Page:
7 easy, alcohol-free alternatives to Diet Coke you can order in a bar

Do you have Diet Coke Syndrome?

So, you stopped drinking alcohol a while ago now. You’ve even been out socialising a few times and haven’t caved in to the social pressure to drink. Well done. 

But now you’re sick to death of Diet Coke. 

Each time a bar server approaches you, you can hear your inner voice saying “do NOT order a Diet Coke… think of something else, come on, think… think dammit!!”.

Then out it pops.

 “I’ll have a Diet Coke please.” 

It’s so disappointing.

Time to expand your repertoire

It doesn’t help when there’s a group of friends waiting for you to give the bartender your order. Too much pressure.

The way to get around ‘Diet Coke Syndrome’ is to be aware of what non-alcoholic drinks are generally available and have a list of preferred drinks up your sleeve.

Below is a list of alternatives to Diet Coke that you can start asking for in a regular bar, café or pub to get you started. 

Disclaimer: Some are low or zero calorie, some are not. But with all drinks, calories will depend on the brand. 

1: Tonic Water – hear me out

There is a large variety of tonic water brands on the market these days; Nordic, Royal Bliss and Fever Tree to name a few. So, when you order a tonic water in a bar, you won’t always get the standard Schweppes. Tonics all have their own individual taste, plus some of them are flavoured now as well, so there’s lots to explore.

Personally, I can drink straight tonic water all evening, but if it’s too boring for you, you can make a really punchy drink by mixing it with certain citrus juices. 

The best juice to try with tonic for a low calorie drink is grapefruit. Or, even better if your bartender will oblige, squeezing in the juice of half a lemon or a whole lime makes a wonderfully refreshing, goosebump-inducing sour drink.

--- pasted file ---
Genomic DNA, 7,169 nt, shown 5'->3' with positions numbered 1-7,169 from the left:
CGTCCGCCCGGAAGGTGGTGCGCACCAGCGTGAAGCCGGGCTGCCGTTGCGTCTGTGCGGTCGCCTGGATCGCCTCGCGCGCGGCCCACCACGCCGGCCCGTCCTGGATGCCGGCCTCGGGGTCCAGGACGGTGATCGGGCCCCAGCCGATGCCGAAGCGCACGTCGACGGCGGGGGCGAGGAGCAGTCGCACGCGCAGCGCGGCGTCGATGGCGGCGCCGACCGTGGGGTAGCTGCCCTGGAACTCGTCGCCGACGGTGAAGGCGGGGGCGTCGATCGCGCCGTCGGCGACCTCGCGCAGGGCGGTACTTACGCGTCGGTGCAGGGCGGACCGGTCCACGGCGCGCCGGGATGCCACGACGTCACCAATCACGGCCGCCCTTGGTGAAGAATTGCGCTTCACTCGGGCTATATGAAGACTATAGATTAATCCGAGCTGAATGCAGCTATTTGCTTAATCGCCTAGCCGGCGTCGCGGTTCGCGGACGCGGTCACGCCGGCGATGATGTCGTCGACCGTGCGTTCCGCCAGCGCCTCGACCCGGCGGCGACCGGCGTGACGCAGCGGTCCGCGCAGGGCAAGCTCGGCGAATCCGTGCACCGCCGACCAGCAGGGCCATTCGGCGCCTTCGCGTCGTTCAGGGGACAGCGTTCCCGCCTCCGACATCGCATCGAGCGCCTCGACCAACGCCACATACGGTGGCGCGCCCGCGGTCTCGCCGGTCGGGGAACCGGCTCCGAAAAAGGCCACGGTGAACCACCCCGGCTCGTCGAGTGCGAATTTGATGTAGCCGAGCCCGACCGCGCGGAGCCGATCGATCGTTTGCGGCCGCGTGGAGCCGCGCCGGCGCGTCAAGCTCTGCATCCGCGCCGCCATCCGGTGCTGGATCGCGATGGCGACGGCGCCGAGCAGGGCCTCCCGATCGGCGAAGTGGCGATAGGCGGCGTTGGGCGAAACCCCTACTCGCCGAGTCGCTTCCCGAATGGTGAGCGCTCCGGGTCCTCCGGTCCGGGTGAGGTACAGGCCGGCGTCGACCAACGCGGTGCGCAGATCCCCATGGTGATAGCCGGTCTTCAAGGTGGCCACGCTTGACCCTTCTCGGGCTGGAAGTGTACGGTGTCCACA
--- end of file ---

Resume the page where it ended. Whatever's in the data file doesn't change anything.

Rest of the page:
Cranberry juice and pineapple juice also work well.

2: Bitter Soda (or Blood Orange Soda)

Just like with Coca Cola, throughout history pharmacists around the world came up with various herbal concoctions to cure ills, and some of them have stuck around. Herbal ‘bitter’ emerged from Italy.

As a non-alcoholic aperitif, red bitter sodas have been popular in Italy and Spain since the 1950s and 60s. Now, with the increased demand for alcohol-free options, they are spreading to the UK and beyond, and new brands are popping up.

Bitter sodas are usually bright red, fizzy, and as their name suggests, very bitter. They taste like a non-alcoholic Campari (and usually contain little to zero calories).

Brands of bitter soda include: Crodino, Sandbitter, Bitter Kas and Stappi. Cinzano and Campari also make them. There are also ‘blood orange sodas’ like Fever Tree and San Pellegrino.

Be careful though not to get mixed up with the ‘bitters’ used as a cocktail ingredient (eg Angostura). They are alcoholic, but saying that, you can ask the bartender to add a few dashes to liven up your tonic and it can still be classed as a non-alcoholic drink.

3: Ginger Beer 

Ginger beer was traditionally a non-alcoholic fermented drink (hence ‘beer’). These days you’re more likely to be served with the fabricated, carbonated variety. It’s used as a cocktail mixer for the ‘moscow mule’, so you’ll find it in most bars.